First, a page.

Tpi Cash And At Ms The Future Chip Wickenden 10 Jul2011

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Reviews surprising trends in the cash and ATM space

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Tpi Cash And At Ms The Future Chip Wickenden 10 Jul2011

  1. 1. Cash and ATMs: The Future Chip Wickenden FIS Global© 2011 NACHA — The Electronic Payments Association®. All rights reserved. No part of this material may beused without the prior written permission of NACHA. This material is not intended to provide any warranties, legaladvice, or professional assistance of any kind.
  2. 2. Definitions • Cash Ready Money, Money in the form of bills or coins, Money holding a defined or stated value. • ATM Acronym for ―Automated Teller Machine‖, Synonym: ABM, or ―Automated Banking Machine‖. Unattended electronic machine at a bank or other location that allows customers to perform cash withdrawals and basic banking activities. 2 The Payments Institute – July 10-13, 2011 – Washington, D.C. © 2011 NACHA — The Electronic Payments Association®. All rights reserved.
  3. 3. A Brief History of ATMs1969 2011 Image Deposit and Currency National recognition networks form, deploys network PIN Debit consolidation, at the POS card brands Shared deposit functionality enter Surcharge model emerges emergesATMs in the bank Additionallobby, or at the Regional ATM dispensing andbank entrance, networks form: transactionalconnected to the mutual benefit services addedbank DDA modelsystem Reduce Expand Improve Enhance Non- Card Increase teller coverage, coverage the revenue customer Associations utilization of transaction improve and utility model fee income define value non – cash cost customer for smaller plays dispensing usage FI’s functions The Payments Institute – July 10-13, 2011 – Washington, D.C. 3 © 2011 NACHA — The Electronic Payments Association®. All rights reserved.
  4. 4. ATM Use in the United States Total U.S. ATMs Total U.S. ATM Types of U.S.1999 227,000 Transactions ATM Billions of Trnsactions Transactions2000 273,000 1999 10.82001 324,000 2000 12.82002 352,000 2001 13.6 182003 371,000 2002 10.5 % 2003 9%2004 383,000 10.8 2004 11.0 18 552005 396,000 % 2005 10.5 %2006 395,000 2006 10.12007 415,321 2007 14.9 2008 11.8 Withdrawls2008 425,010 2009 Deposits2009 2010 Balance Inquiries2010 -4.0 1.0 6.0 11.0 16.0 Other The Payments Institute – July 10-13, 2011 – Washington, D.C. 4 © 2011 NACHA — The Electronic Payments Association®. All rights reserved. Sources: Creditcards.com, Wired Magazine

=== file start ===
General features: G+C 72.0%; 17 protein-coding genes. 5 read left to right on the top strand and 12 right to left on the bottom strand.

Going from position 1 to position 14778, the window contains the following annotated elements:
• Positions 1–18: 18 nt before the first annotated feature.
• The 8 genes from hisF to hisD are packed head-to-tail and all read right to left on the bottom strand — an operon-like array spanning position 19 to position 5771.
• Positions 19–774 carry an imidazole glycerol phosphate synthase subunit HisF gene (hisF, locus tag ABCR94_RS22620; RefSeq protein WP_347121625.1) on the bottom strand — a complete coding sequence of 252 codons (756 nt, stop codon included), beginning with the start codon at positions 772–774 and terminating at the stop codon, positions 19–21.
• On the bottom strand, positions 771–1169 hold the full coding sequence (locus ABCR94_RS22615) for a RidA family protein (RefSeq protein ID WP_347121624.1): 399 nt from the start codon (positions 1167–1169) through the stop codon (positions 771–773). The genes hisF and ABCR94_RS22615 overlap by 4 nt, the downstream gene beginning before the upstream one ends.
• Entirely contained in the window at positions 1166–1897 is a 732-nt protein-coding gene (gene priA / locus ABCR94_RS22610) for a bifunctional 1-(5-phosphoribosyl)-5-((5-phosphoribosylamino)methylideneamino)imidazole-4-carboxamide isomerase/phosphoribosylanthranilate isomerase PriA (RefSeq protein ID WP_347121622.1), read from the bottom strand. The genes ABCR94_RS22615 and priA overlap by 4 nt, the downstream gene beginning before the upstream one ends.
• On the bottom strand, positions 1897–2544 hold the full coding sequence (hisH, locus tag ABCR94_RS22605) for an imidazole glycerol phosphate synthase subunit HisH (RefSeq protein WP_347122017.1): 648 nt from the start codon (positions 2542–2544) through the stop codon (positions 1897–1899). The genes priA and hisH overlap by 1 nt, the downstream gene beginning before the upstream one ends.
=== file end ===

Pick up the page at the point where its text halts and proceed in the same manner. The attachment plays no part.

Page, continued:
5. 5. How ATMs Work Consumer Printer Card Reader Journal Printer Internal Switches Network Interface / HSM Processor Currency Cassette The Payments Institute – July 10-13, 2011 – Washington, D.C. 5 © 2011 NACHA — The Electronic Payments Association®. All rights reserved.
  6. 6. How ATMs Work ATM Processing Device Controller Bank Marketing • Handles Customer System Interaction • Validates Cards • Manages screens Bank Fraud Monitoring Transaction Switch • Routes Transaction Bank Core Requests and Responses • Fraudulent Transaction Processing Monitoring ATM Network Operational Monitor Gateways • Monitors System Health Others • Detects Anomalies ATM Operations The Payments Institute – July 10-13, 2011 – Washington, D.C. 6 © 2011 NACHA — The Electronic Payments Association®. All rights reserved.
  7. 7. What’s on an ATM Card Check Card – no POS Hologram Embossed Card Info Card Type Debit Card – POS Network Logo Magnetic Stripe 000 CVV / CVC Signature Block Legal Notice Network Bugs The Payments Institute – July 10-13, 2011 – Washington, D.C. 7 © 2011 NACHA — The Electronic Payments Association®. All rights reserved.